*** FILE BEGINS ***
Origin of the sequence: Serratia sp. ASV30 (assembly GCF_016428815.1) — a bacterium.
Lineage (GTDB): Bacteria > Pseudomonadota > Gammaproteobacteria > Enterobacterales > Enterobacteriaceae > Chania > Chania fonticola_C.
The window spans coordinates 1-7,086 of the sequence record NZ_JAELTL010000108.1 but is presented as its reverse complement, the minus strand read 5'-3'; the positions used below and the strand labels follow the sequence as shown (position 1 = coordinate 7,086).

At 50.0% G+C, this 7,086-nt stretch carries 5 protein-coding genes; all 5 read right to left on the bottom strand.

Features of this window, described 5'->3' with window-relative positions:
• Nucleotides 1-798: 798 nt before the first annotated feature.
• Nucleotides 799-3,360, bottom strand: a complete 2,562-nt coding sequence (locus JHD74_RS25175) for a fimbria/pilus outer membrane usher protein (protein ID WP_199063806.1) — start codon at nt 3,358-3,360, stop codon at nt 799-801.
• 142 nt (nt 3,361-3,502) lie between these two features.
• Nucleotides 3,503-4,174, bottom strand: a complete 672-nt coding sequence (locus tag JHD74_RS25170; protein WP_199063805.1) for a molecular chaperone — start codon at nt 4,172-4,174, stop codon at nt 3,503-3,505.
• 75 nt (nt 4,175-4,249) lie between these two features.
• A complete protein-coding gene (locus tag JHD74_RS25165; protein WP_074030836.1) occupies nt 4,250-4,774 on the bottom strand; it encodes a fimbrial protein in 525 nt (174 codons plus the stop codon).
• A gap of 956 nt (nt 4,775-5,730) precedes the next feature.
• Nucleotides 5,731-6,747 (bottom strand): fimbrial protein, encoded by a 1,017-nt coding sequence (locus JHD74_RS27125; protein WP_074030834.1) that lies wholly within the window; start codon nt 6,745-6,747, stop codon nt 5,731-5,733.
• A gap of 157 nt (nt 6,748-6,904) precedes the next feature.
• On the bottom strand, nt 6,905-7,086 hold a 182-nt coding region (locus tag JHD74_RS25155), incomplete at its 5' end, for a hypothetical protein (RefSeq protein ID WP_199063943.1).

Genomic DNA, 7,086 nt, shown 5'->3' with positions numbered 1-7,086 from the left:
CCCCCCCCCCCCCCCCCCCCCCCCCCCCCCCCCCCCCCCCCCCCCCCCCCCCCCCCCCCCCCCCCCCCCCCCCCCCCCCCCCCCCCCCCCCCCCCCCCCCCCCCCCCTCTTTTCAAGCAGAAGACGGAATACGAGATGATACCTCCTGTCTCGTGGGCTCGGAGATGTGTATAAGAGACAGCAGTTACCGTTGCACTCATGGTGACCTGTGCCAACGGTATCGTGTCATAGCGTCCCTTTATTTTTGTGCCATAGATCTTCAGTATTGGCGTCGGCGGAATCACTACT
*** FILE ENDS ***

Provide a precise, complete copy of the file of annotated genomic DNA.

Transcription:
Origin of the sequence: Serratia sp. ASV30 (assembly GCF_016428815.1) — a bacterium.
Lineage (GTDB): Bacteria > Pseudomonadota > Gammaproteobacteria > Enterobacterales > Enterobacteriaceae > Chania > Chania fonticola_C.
The window spans coordinates 1-7,086 of the sequence record NZ_JAELTL010000108.1 but is presented as its reverse complement, the minus strand read 5'-3'; the positions used below and the strand labels follow the sequence as shown (position 1 = coordinate 7,086).

At 50.0% G+C, this 7,086-nt stretch carries 5 protein-coding genes; all 5 read right to left on the bottom strand.

Features of this window, described 5'->3' with window-relative positions:
• Nucleotides 1-798: 798 nt before the first annotated feature.
• Nucleotides 799-3,360, bottom strand: a complete 2,562-nt coding sequence (locus JHD74_RS25175) for a fimbria/pilus outer membrane usher protein (protein ID WP_199063806.1) — start codon at nt 3,358-3,360, stop codon at nt 799-801.
• 142 nt (nt 3,361-3,502) lie between these two features.
• Nucleotides 3,503-4,174, bottom strand: a complete 672-nt coding sequence (locus tag JHD74_RS25170; protein WP_199063805.1) for a molecular chaperone — start codon at nt 4,172-4,174, stop codon at nt 3,503-3,505.
• 75 nt (nt 4,175-4,249) lie between these two features.
• A complete protein-coding gene (locus tag JHD74_RS25165; protein WP_074030836.1) occupies nt 4,250-4,774 on the bottom strand; it encodes a fimbrial protein in 525 nt (174 codons plus the stop codon).
• A gap of 956 nt (nt 4,775-5,730) precedes the next feature.
• Nucleotides 5,731-6,747 (bottom strand): fimbrial protein, encoded by a 1,017-nt coding sequence (locus JHD74_RS27125; protein WP_074030834.1) that lies wholly within the window; start codon nt 6,745-6,747, stop codon nt 5,731-5,733.
• A gap of 157 nt (nt 6,748-6,904) precedes the next feature.
• On the bottom strand, nt 6,905-7,086 hold a 182-nt coding region (locus tag JHD74_RS25155), incomplete at its 5' end, for a hypothetical protein (RefSeq protein ID WP_199063943.1).

Genomic DNA, 7,086 nt, shown 5'->3' with positions numbered 1-7,086 from the left:
CCCCCCCCCCCCCCCCCCCCCCCCCCCCCCCCCCCCCCCCCCCCCCCCCCCCCCCCCCCCCCCCCCCCCCCCCCCCCCCCCCCCCCCCCCCCCCCCCCCCCCCCCCCTCTTTTCAAGCAGAAGACGGAATACGAGATGATACCTCCTGTCTCGTGGGCTCGGAGATGTGTATAAGAGACAGCAGTTACCGTTGCACTCATGGTGACCTGTGCCAACGGTATCGTGTCATAGCGTCCCTTTATTTTTGTGCCATAGATCTTCAGTATTGGCGTCGGCGGAATCACTACT